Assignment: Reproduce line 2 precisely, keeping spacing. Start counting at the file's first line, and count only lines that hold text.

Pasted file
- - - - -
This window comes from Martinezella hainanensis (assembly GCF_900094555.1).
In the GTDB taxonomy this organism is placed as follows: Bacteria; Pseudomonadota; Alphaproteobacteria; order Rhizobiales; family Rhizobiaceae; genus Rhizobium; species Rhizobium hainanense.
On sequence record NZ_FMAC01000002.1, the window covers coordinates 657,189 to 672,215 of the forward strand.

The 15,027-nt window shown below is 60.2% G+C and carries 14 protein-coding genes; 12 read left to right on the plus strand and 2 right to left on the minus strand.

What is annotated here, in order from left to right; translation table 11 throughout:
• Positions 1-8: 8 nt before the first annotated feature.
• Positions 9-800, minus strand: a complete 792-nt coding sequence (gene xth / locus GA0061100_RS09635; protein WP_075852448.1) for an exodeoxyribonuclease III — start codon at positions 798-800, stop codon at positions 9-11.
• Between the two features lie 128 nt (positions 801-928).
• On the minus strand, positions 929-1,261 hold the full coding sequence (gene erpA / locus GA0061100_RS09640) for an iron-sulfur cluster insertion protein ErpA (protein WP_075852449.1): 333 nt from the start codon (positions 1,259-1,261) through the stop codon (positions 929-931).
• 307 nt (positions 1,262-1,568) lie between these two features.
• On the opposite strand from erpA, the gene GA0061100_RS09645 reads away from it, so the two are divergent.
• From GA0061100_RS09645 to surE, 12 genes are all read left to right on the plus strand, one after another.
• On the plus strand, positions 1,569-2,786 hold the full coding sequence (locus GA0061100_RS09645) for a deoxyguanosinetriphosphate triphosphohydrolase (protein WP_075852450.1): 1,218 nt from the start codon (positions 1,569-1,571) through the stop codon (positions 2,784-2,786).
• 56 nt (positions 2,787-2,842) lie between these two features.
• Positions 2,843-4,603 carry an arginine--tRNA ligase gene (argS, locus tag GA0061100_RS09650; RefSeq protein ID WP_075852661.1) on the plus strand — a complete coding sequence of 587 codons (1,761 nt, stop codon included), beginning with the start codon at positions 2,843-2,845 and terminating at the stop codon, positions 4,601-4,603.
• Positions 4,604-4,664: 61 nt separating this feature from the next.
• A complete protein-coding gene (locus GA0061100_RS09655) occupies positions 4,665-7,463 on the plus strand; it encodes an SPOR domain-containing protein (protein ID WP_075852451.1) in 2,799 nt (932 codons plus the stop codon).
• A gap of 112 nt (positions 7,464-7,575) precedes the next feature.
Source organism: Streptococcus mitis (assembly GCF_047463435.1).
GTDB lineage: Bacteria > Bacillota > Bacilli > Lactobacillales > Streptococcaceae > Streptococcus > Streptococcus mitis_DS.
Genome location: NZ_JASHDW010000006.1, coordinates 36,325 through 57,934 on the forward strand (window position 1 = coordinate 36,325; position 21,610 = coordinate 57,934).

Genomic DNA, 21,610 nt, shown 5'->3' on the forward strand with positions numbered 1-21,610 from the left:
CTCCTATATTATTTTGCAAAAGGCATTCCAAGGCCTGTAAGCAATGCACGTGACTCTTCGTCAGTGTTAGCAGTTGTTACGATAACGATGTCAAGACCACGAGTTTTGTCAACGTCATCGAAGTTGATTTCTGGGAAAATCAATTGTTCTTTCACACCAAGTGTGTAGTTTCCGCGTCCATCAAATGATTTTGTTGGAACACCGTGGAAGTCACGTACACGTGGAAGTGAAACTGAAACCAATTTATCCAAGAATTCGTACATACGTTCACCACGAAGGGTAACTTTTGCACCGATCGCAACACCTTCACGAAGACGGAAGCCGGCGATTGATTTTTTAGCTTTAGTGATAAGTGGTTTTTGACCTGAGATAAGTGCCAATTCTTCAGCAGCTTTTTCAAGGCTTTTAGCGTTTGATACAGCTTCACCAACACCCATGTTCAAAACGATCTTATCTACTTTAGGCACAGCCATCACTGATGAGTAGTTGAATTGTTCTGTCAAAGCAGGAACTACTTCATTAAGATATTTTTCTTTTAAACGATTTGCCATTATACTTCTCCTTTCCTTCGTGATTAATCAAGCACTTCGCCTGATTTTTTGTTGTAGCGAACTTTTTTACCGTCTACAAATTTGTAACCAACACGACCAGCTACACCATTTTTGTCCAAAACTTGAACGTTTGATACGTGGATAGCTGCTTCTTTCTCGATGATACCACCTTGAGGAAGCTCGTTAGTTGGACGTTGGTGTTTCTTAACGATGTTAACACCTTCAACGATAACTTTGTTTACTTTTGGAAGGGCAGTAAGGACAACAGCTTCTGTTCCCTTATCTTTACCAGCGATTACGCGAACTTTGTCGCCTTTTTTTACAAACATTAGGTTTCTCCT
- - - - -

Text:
In the GTDB taxonomy this organism is placed as follows: Bacteria; Pseudomonadota; Alphaproteobacteria; order Rhizobiales; family Rhizobiaceae; genus Rhizobium; species Rhizobium hainanense.